Friday, May 14, 2010

Lunchroom Lunacy

By far the most intimidating aspect of my new job is break time. For the first couple shifts, we student trainees would eat in the “training room” and mind our own business. Since Wednesday when I started doing real shifts, I’ve had to eat my meals in the lunch room with the rest of the Teck employees (plus two other students who were also, needless to say, really intimidated as well). Before you even enter the main lunch room, there are hooks to your right where men hang their hard-hats before they enter. Each man hangs their hat on the same hook day in and day out…no questions asked. What happens if I take another man's hook? When you walk into the lunch room, it’s a place that time seemed to have forgotten a long time ago and traditions and routines have been implemented for decades. There are bulletins on the message boards from 10 years ago; month old sandwiches in the fridges; mugs and plates that have dust settled around them so that if you lift them the circle of dust remains perfectly in place for when that item is replaced to its designated place on the shelf. When the slight squeak of the door occurs, all eyes dart in your direction and the moment of truth is upon you; where will you sit.

It is a known fact that every man in every plant in every lunch room in all of Teck has a chair that he sits on every time he goes on break. New staff members are regularly kicked out of chairs when another (more senior) employee enters the room and finds him sitting in his seat. The problem with being a young woman in the lunch room is that the men are too nice to me and if I am found sitting in a 20 year long designated chair, they politely take their lunch bag and move to a chair that they know that no one else will sit in. No matter how many times I get up and offer the chair, they always politely decline and move. Now this makes me feel much worse that it would to be kicked out and told where to sit. A good verbal abuse would do me good I think. If I were a dude they wouldn’t hesitate to say “Get the ____ out of my seat boy!” and I would scramble away as quickly as possible. This would be much easier for everyone. I think that maybe I should bring my own chair and just go sit in the corner until I figure out the routine.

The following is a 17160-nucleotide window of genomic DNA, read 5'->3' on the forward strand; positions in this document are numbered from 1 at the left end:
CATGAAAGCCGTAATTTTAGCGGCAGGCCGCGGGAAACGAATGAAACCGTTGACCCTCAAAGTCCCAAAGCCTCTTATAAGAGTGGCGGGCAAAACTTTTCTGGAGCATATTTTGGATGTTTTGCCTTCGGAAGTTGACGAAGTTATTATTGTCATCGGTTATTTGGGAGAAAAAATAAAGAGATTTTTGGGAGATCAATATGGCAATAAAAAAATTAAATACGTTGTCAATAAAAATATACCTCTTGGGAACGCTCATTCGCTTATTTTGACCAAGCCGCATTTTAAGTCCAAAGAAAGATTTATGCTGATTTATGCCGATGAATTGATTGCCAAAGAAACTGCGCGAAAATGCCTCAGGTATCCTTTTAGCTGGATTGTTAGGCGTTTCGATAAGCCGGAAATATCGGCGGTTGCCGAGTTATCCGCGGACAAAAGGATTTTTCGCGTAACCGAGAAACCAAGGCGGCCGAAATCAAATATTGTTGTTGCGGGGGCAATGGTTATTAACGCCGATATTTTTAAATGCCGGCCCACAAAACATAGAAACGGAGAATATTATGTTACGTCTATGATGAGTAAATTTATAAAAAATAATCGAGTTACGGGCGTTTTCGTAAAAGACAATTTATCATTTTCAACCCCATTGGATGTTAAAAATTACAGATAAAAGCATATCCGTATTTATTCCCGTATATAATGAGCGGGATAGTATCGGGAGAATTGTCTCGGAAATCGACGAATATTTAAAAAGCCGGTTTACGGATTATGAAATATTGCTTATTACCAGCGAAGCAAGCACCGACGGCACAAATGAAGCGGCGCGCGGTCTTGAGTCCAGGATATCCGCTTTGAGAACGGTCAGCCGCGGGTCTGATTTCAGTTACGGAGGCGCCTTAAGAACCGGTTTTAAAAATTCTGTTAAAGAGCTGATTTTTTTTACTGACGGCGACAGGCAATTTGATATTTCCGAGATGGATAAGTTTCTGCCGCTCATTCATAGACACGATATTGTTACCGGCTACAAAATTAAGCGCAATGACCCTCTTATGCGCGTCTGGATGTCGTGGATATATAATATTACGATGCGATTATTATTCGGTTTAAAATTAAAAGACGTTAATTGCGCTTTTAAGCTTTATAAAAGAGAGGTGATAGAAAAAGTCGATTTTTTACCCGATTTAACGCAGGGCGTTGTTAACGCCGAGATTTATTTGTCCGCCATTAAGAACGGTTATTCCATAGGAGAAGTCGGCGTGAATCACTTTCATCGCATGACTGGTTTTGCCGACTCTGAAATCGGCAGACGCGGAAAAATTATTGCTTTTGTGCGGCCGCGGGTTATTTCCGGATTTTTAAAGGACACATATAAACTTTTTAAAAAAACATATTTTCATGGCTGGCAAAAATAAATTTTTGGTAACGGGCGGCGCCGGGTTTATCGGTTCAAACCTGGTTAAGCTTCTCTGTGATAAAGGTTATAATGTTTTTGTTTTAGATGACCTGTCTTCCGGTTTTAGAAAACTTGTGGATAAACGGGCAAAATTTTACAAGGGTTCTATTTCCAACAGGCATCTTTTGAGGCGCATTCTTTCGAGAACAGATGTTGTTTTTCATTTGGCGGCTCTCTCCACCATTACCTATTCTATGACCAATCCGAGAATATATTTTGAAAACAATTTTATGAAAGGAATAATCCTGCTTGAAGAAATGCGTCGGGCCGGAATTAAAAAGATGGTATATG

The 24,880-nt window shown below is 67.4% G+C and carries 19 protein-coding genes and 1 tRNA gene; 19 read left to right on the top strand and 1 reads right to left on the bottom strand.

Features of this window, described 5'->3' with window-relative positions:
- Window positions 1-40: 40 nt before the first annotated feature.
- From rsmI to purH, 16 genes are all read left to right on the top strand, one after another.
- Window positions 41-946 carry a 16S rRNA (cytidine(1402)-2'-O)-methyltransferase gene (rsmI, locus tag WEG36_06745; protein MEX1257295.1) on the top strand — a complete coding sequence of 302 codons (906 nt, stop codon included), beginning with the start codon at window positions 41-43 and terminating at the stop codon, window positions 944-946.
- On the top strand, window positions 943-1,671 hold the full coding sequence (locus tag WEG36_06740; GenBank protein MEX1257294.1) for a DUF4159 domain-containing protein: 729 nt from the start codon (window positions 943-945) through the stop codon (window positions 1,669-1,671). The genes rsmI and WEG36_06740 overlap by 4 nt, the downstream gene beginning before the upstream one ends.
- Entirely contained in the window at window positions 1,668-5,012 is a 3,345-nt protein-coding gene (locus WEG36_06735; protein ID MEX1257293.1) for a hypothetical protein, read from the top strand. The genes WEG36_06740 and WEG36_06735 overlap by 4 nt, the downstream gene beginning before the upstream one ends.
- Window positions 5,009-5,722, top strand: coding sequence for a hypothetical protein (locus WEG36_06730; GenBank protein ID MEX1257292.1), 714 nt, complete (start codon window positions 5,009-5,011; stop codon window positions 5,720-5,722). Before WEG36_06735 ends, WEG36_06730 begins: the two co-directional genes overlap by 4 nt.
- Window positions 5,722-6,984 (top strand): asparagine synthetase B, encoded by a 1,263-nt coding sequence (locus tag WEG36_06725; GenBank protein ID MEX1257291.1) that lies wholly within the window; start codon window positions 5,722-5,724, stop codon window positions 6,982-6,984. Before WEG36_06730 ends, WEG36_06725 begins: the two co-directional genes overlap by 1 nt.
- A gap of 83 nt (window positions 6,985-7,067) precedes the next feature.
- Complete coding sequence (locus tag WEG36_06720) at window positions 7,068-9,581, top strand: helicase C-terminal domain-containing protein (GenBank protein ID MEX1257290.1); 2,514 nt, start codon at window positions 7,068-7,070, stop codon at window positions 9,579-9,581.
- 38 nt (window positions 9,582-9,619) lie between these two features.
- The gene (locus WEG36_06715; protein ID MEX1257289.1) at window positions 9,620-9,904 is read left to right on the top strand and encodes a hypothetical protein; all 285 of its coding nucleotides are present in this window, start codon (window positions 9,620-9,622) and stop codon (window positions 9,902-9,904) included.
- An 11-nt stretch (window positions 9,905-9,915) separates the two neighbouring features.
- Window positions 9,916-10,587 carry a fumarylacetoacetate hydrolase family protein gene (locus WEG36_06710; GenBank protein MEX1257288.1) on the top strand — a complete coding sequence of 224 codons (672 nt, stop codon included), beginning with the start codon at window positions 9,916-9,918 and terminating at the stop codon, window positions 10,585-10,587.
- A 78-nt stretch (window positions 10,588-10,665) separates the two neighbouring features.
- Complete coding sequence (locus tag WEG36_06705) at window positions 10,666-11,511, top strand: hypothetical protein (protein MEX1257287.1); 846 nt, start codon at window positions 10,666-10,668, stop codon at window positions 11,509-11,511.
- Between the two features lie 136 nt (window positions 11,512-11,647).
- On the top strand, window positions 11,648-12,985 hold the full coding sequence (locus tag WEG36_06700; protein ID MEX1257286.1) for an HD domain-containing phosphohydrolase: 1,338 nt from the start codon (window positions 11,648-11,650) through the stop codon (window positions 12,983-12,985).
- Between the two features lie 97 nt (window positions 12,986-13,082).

After work today (my first 12 hour shift!!!) I went as fast as I could to get to the theatre to watch Grayce’s (Sarah’s daughter’s) dance recital. She’s 4 and her very first time ever performing for an audience was something I did not want to miss. Just so everyone knows, you can run away from a forklift, run down to the change room, shower, change, drive to Sarah’s and get down to the theatre in less than 20 minutes. Who would of thunk?? Anyway, there was a whole row of us all excited to see Grayce dance in her new little princess dress. When it was her groups time to come on stage, every girl skipped onto the stage one by one until everyone was collected in a line. Twenty-some odd girls later…no Grayce. Apparently she had a change of mind at the very last second, much to all of our disappointment. Oh well. Better luck next year I suppose.

But I can’t complain. I got to come home early enough to enjoy an evening on the back patio. It’s nearly 8pm and it’s still 22 degrees out. The perfume of the lilacs is so strong it’s unbelievable. My cat just jumped about three feet into the air to attack a hovering hummingbird (which are darting around here like little fighter jets). Too bad I have to be back at work in 8 hours and 35 minutes.

Tip of the Day: Driving a car right after you drive a forklift for 12 hours is not recommended. Panicking when you can’t find the sift gear to lift the forks while driving down the highway is not a good feeling.

One last note before I head to bed. Thanks to Kaylynne for sending me this picture. I love love loved it and I hope everyone else who reads this can appreciate the greatness of this.

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